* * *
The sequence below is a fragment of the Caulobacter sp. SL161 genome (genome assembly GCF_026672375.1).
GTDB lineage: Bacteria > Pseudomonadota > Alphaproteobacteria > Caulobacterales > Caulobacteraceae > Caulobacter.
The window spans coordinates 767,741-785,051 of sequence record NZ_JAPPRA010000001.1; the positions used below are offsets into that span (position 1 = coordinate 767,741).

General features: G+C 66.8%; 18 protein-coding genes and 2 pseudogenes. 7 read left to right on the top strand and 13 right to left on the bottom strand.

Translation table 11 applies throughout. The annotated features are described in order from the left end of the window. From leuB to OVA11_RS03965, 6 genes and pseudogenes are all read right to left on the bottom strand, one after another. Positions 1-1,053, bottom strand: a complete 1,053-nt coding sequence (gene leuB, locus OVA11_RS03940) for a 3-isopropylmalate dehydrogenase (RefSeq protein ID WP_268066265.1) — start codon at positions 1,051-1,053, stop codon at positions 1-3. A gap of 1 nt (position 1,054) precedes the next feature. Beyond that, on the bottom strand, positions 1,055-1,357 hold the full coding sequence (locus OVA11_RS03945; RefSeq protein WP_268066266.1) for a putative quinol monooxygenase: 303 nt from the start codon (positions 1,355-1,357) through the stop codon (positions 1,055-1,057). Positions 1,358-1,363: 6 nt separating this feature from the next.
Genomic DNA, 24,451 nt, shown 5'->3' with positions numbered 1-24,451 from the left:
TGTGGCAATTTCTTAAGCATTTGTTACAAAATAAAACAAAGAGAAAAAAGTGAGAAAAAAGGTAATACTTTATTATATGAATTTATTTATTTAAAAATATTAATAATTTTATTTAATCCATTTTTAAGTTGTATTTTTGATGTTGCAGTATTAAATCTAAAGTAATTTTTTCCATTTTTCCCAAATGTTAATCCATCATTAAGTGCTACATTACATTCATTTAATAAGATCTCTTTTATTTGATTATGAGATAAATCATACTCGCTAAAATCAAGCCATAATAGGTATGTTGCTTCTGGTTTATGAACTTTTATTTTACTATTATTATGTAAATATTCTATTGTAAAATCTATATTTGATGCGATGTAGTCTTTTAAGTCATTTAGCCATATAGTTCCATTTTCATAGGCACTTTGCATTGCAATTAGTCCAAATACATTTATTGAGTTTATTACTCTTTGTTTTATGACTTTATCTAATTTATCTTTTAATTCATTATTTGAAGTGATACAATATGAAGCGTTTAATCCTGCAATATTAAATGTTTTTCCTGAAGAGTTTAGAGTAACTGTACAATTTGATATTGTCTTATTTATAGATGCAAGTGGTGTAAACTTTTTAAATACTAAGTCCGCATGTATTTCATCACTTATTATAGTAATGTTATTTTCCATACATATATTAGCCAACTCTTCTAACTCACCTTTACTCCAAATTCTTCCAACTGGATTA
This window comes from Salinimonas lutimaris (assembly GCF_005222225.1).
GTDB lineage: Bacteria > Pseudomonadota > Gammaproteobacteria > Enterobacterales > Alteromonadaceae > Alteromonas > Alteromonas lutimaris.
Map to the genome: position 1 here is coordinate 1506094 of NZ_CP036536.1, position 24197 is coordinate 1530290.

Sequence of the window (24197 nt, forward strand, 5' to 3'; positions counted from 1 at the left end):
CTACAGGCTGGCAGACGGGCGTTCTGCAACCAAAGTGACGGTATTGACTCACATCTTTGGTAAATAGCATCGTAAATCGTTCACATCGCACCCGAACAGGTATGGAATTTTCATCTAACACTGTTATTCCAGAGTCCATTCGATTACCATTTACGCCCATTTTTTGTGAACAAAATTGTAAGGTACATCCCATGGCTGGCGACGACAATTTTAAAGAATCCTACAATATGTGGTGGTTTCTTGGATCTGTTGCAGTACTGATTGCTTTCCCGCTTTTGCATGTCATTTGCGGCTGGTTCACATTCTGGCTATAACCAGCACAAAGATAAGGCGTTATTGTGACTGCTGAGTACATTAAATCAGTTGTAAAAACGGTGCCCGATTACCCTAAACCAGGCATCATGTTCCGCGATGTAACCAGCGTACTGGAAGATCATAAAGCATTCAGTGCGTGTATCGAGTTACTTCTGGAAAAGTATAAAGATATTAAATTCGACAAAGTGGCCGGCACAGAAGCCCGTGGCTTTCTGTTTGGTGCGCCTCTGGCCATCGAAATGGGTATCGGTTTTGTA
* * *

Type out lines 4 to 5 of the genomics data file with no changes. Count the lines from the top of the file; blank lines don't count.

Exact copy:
General features: G+C 66.8%; 18 protein-coding genes and 2 pseudogenes. 7 read left to right on the top strand and 13 right to left on the bottom strand.

Translation table 11 applies throughout. The annotated features are described in order from the left end of the window. From leuB to OVA11_RS03965, 6 genes and pseudogenes are all read right to left on the bottom strand, one after another. Positions 1-1,053, bottom strand: a complete 1,053-nt coding sequence (gene leuB, locus OVA11_RS03940) for a 3-isopropylmalate dehydrogenase (RefSeq protein ID WP_268066265.1) — start codon at positions 1,051-1,053, stop codon at positions 1-3. A gap of 1 nt (position 1,054) precedes the next feature. Beyond that, on the bottom strand, positions 1,055-1,357 hold the full coding sequence (locus OVA11_RS03945; RefSeq protein WP_268066266.1) for a putative quinol monooxygenase: 303 nt from the start codon (positions 1,355-1,357) through the stop codon (positions 1,055-1,057). Positions 1,358-1,363: 6 nt separating this feature from the next.